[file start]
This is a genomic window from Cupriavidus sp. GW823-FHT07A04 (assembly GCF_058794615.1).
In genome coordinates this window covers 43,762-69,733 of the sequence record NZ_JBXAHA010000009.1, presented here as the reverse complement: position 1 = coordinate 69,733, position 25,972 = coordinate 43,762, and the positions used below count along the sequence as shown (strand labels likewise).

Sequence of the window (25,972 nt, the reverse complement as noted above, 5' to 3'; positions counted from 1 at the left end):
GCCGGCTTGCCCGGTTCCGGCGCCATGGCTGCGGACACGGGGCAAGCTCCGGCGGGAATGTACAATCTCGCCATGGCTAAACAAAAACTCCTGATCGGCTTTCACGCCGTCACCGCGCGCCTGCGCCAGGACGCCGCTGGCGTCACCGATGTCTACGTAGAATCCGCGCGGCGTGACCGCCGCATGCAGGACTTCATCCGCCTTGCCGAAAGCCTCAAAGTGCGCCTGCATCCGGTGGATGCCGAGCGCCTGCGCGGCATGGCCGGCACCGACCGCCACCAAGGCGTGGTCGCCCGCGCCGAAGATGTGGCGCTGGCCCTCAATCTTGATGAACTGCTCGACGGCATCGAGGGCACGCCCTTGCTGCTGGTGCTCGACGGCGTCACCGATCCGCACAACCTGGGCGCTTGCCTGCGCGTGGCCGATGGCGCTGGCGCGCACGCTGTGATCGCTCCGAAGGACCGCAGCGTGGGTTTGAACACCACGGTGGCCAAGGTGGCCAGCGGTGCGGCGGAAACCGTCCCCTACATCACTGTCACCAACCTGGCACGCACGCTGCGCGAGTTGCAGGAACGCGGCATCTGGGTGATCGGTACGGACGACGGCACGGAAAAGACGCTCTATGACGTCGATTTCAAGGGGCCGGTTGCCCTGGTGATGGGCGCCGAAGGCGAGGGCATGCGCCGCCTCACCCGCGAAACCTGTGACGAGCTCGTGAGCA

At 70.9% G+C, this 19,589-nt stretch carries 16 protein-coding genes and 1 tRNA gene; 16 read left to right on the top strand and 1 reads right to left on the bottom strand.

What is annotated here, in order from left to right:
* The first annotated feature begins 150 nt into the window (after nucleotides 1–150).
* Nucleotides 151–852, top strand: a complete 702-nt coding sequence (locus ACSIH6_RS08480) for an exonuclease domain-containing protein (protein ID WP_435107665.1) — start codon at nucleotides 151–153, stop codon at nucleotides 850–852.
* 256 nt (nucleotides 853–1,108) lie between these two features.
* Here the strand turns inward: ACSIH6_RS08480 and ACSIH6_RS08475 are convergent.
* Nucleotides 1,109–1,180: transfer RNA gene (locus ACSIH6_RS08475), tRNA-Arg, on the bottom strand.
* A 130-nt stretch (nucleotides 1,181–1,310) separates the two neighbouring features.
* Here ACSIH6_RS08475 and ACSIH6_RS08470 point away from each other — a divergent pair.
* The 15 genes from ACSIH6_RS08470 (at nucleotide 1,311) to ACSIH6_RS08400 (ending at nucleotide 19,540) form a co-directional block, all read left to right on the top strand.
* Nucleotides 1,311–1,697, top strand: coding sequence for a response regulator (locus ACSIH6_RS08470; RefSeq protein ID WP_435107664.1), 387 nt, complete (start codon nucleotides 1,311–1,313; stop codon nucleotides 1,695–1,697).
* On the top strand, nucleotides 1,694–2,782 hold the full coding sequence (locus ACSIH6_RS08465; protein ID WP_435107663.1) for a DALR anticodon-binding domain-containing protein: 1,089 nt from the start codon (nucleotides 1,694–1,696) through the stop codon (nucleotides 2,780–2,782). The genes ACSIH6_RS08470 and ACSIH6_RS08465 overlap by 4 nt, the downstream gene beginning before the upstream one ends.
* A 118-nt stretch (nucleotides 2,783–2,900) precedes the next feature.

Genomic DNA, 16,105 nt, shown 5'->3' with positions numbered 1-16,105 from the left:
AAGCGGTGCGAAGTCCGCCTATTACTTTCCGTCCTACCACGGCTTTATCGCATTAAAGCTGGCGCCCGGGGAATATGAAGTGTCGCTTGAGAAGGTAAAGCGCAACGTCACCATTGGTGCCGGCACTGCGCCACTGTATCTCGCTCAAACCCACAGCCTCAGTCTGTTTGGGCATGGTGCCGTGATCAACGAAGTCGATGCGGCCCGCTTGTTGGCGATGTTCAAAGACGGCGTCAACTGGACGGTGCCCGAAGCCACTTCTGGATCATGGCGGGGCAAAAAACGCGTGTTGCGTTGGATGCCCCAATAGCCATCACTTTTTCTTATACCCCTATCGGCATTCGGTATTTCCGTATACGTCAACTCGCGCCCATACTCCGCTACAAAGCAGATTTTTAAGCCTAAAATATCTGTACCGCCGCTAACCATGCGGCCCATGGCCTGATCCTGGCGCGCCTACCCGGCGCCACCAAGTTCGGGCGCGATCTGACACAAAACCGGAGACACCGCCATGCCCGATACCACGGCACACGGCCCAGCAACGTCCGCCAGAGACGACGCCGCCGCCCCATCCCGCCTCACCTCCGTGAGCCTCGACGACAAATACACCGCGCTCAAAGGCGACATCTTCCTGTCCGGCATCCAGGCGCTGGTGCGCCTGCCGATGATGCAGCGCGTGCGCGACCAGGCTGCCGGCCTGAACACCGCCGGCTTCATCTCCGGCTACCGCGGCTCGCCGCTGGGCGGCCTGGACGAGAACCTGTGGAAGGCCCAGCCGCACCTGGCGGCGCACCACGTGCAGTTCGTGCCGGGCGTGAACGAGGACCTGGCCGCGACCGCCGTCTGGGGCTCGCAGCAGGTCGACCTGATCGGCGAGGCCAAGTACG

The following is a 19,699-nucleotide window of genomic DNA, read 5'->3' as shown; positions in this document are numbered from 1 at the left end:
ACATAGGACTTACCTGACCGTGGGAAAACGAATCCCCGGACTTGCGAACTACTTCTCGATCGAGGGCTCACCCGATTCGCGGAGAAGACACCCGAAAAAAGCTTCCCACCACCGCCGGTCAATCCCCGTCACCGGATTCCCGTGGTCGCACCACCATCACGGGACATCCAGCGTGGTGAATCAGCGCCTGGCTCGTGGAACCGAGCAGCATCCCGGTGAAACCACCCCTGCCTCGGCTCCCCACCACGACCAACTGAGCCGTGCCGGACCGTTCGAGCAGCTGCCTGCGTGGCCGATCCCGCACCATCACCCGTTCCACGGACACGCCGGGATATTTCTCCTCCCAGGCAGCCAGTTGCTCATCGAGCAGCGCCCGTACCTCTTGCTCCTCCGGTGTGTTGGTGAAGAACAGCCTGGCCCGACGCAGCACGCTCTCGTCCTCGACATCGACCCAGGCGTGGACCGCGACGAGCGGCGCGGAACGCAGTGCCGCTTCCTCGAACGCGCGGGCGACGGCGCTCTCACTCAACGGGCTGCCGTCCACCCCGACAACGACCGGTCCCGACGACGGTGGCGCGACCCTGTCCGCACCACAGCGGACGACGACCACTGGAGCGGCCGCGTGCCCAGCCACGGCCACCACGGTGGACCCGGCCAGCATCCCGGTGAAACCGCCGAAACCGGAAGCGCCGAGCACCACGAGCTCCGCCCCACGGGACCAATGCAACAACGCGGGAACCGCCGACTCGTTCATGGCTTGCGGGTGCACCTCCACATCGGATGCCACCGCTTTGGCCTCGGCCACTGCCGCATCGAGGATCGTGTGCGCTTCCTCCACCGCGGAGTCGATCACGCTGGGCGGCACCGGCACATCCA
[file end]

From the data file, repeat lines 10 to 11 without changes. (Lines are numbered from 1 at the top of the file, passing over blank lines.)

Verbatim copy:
* Here the strand turns inward: ACSIH6_RS08480 and ACSIH6_RS08475 are convergent.
* Nucleotides 1,109–1,180: transfer RNA gene (locus ACSIH6_RS08475), tRNA-Arg, on the bottom strand.